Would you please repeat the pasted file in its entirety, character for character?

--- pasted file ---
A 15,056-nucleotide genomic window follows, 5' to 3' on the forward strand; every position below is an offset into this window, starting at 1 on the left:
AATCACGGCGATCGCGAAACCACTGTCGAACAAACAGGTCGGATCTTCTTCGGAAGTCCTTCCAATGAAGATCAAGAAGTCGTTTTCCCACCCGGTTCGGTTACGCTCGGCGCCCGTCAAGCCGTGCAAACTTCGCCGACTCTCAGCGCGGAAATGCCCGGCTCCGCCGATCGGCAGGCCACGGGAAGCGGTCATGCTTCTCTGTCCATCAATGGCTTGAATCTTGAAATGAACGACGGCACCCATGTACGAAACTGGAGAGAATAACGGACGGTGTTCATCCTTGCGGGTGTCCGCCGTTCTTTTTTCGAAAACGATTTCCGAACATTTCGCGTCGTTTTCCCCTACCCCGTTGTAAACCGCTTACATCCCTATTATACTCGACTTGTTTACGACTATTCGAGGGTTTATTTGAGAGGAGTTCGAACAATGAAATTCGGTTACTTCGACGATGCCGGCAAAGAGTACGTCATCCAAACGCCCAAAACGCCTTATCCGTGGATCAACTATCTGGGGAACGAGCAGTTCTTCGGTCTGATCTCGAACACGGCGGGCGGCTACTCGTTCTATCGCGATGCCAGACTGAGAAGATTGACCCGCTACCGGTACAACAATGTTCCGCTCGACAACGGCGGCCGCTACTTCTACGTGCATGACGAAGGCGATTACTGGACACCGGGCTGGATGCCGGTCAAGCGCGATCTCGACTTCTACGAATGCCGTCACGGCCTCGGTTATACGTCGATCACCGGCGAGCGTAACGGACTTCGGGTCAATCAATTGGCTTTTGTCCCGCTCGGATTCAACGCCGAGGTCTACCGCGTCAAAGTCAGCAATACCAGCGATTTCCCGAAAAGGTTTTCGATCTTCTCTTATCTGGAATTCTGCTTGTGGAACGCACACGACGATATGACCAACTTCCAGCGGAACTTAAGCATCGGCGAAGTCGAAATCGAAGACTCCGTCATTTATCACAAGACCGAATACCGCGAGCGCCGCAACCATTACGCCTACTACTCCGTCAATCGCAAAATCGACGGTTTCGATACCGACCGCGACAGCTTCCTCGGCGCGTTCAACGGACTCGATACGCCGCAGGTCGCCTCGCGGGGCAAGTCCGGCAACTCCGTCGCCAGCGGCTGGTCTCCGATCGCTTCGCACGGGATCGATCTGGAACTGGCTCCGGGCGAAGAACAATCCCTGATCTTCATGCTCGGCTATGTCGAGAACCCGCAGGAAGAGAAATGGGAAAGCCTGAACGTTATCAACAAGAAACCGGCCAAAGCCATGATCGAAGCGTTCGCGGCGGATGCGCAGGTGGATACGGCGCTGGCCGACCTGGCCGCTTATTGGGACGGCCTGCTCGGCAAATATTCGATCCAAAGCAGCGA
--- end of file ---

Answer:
A 15,056-nucleotide genomic window follows, 5' to 3' on the forward strand; every position below is an offset into this window, starting at 1 on the left:
AATCACGGCGATCGCGAAACCACTGTCGAACAAACAGGTCGGATCTTCTTCGGAAGTCCTTCCAATGAAGATCAAGAAGTCGTTTTCCCACCCGGTTCGGTTACGCTCGGCGCCCGTCAAGCCGTGCAAACTTCGCCGACTCTCAGCGCGGAAATGCCCGGCTCCGCCGATCGGCAGGCCACGGGAAGCGGTCATGCTTCTCTGTCCATCAATGGCTTGAATCTTGAAATGAACGACGGCACCCATGTACGAAACTGGAGAGAATAACGGACGGTGTTCATCCTTGCGGGTGTCCGCCGTTCTTTTTTCGAAAACGATTTCCGAACATTTCGCGTCGTTTTCCCCTACCCCGTTGTAAACCGCTTACATCCCTATTATACTCGACTTGTTTACGACTATTCGAGGGTTTATTTGAGAGGAGTTCGAACAATGAAATTCGGTTACTTCGACGATGCCGGCAAAGAGTACGTCATCCAAACGCCCAAAACGCCTTATCCGTGGATCAACTATCTGGGGAACGAGCAGTTCTTCGGTCTGATCTCGAACACGGCGGGCGGCTACTCGTTCTATCGCGATGCCAGACTGAGAAGATTGACCCGCTACCGGTACAACAATGTTCCGCTCGACAACGGCGGCCGCTACTTCTACGTGCATGACGAAGGCGATTACTGGACACCGGGCTGGATGCCGGTCAAGCGCGATCTCGACTTCTACGAATGCCGTCACGGCCTCGGTTATACGTCGATCACCGGCGAGCGTAACGGACTTCGGGTCAATCAATTGGCTTTTGTCCCGCTCGGATTCAACGCCGAGGTCTACCGCGTCAAAGTCAGCAATACCAGCGATTTCCCGAAAAGGTTTTCGATCTTCTCTTATCTGGAATTCTGCTTGTGGAACGCACACGACGATATGACCAACTTCCAGCGGAACTTAAGCATCGGCGAAGTCGAAATCGAAGACTCCGTCATTTATCACAAGACCGAATACCGCGAGCGCCGCAACCATTACGCCTACTACTCCGTCAATCGCAAAATCGACGGTTTCGATACCGACCGCGACAGCTTCCTCGGCGCGTTCAACGGACTCGATACGCCGCAGGTCGCCTCGCGGGGCAAGTCCGGCAACTCCGTCGCCAGCGGCTGGTCTCCGATCGCTTCGCACGGGATCGATCTGGAACTGGCTCCGGGCGAAGAACAATCCCTGATCTTCATGCTCGGCTATGTCGAGAACCCGCAGGAAGAGAAATGGGAAAGCCTGAACGTTATCAACAAGAAACCGGCCAAAGCCATGATCGAAGCGTTCGCGGCGGATGCGCAGGTGGATACGGCGCTGGCCGACCTGGCCGCTTATTGGGACGGCCTGCTCGGCAAATATTCGATCCAAAGCAGCGA